Below is an open letter to the Australian public, first published by The Australia Institute (TAI) on August 1. The group of former judges make up TAI’s National Integrity Committee which, since 2017, has been designing the principles of an effective national integrity commission.
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We are individuals representing no political party or political interest. We speak, rather, as retired judges who spent our professional lives listening to, and seeking to evaluate, contending arguments.
We have since considered carefully both the case for, and the case against, the proposed Voice to Parliament.
Having done so, we confidently believe that, by raising the quality of our public debate, the proposed Voice will both enrich our democracy and increase the likelihood of governments making correct decisions about matters that affect Indigenous peoples. It will also, and very importantly, give Indigenous Australians their due recognition in our Constitution as this nation’s first peoples.
Democracies are at their best when decisions are made after informed and respectful debate to which all may contribute.
Life being what it is, the rich and the powerful have and will retain that privilege to a greater degree than most. Some, among them Australia’s First Nations peoples, have continually battled to be heard at all.
If successful, the referendum on the Voice will not diminish the influence of anyone. But it will help to correct an historic wrong. It will give recognition, and a voice, to those who for thousands of years owned and lived in balance with this land, only to have their rights to it disregarded during the centuries which have followed settlement from other lands.
No consideration was given to the deep connections with country which the original inhabitants have incorporated into their very being; and the newcomers who now occupy their land listened, if they listened at all, with none of the empathy to which everyone should be entitled.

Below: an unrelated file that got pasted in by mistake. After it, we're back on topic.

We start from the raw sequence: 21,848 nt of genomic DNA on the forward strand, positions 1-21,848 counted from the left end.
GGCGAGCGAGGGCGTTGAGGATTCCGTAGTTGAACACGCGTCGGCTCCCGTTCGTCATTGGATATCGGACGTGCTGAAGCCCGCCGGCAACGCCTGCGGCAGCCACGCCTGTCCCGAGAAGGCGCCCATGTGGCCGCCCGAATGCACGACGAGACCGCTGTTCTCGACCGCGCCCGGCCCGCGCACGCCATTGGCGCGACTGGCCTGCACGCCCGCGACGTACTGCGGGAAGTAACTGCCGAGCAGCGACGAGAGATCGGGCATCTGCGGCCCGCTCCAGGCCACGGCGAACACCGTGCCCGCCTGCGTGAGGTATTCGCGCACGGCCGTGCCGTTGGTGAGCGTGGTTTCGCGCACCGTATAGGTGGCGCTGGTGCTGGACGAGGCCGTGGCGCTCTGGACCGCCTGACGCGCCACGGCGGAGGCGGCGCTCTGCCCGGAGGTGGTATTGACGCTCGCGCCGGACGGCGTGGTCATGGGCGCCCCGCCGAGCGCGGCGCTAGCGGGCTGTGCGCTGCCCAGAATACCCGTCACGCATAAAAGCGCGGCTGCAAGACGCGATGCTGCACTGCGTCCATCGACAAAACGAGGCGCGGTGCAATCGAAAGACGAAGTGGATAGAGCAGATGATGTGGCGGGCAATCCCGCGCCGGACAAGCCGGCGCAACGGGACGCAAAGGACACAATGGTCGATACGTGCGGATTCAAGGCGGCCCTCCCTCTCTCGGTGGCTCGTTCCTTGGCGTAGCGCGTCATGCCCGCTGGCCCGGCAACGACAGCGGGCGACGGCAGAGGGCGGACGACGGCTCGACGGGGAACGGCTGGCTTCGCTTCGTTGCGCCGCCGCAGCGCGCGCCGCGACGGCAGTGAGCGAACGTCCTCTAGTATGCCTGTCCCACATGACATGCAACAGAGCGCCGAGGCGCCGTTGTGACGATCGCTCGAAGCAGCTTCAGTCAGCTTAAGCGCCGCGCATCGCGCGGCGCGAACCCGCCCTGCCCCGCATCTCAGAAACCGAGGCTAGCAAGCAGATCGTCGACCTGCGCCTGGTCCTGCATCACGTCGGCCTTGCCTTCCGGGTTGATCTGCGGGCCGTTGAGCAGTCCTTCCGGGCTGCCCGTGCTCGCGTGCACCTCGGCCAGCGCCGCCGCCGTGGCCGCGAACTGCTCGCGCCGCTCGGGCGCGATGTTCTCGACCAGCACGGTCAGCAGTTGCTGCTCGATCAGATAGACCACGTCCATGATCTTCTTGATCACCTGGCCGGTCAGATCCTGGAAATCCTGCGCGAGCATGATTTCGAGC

Constitutional recognition of the Voice in a successful referendum will acknowledge these facts, and do much to rectify a long-existing injustice. It will not, in our opinion, divide our nation. On the contrary, it will heal a wound which presently divides us. Nor will it disrupt government or destabilise the presently stable and appropriate division of power between the parliament, the executive and the judiciary.
The possibility of disruption and instability is a concern which nevertheless deserves respect (although not when it descends to ridiculous fears such as that Anzac Day will be “cancelled”). It is also reasonable to have doubts about the detail of the arrangements which will follow a successful referendum. We nevertheless firmly believe that these are not reasons for voting No.
First, Australia can draw upon its wealth of common sense and its capacity for sensible compromise.
The Voice will not waste its time, energy, finances or goodwill with silly claims that have no chance of political or judicial support. And secondly, detailed arrangements must allow for a degree of flexibility which is impossible if incorporated into a less than flexible constitution.
The details are properly to be determined by the parliament of the day according to the changing circumstances of the day.
Advocates for the No case point to the proposed amendment’s inclusion of a power in the parliament to make laws with respect to the powers of the Voice. The referendum if passed does not confer powers on parliament that it does not already have to pass such laws. We believe that the likelihood of parliament acting inappropriately in this respect is small.
In our opinion it fails to justify a No vote.
Advocates for a No vote also claim that the Voice is a creature of Canberra. That is untrue. The call for the Voice was made in the Uluru Statement from the Heart, which is the product of the widest survey of the views of First Nations peoples ever undertaken and which is a deeply respectful call “from all points of the Southern Sky”.
It includes an invitation to all Australians to create a better future. We think this invitation should be accepted.
The Hon Mary Gaudron KC, Former Judge of the High Court of Australia
The Hon Carmel McLure AC KC, Former President of the Supreme Court of Western Australia Court of Appeal
The Hon Stephen Charles; AO KC, Former Judge of the Supreme Court of Victoria Court of Appeal
The Hon Paul Stein AM KC, Former Judge of the Supreme Court of NSW Court of Appeal, former President of the Anti-Discrimination Board
The Hon David Harper AM KC, Former Judge of the Supreme Court of Victoria Court of Appeal
The Hon Anthony Whealy KC, Former Judge of the Supreme Court of NSW Court of Appeal
The Hon Robert Redlich AM KC Former Commissioner of the Victorian Independent Broad-based Anti-Corruption Commission (IBAC), former Judge of the Supreme Court of Victoria Court of Appeal
The Hon Margaret White AO, Former Judge of the Supreme Court of Queensland Court of Appeal.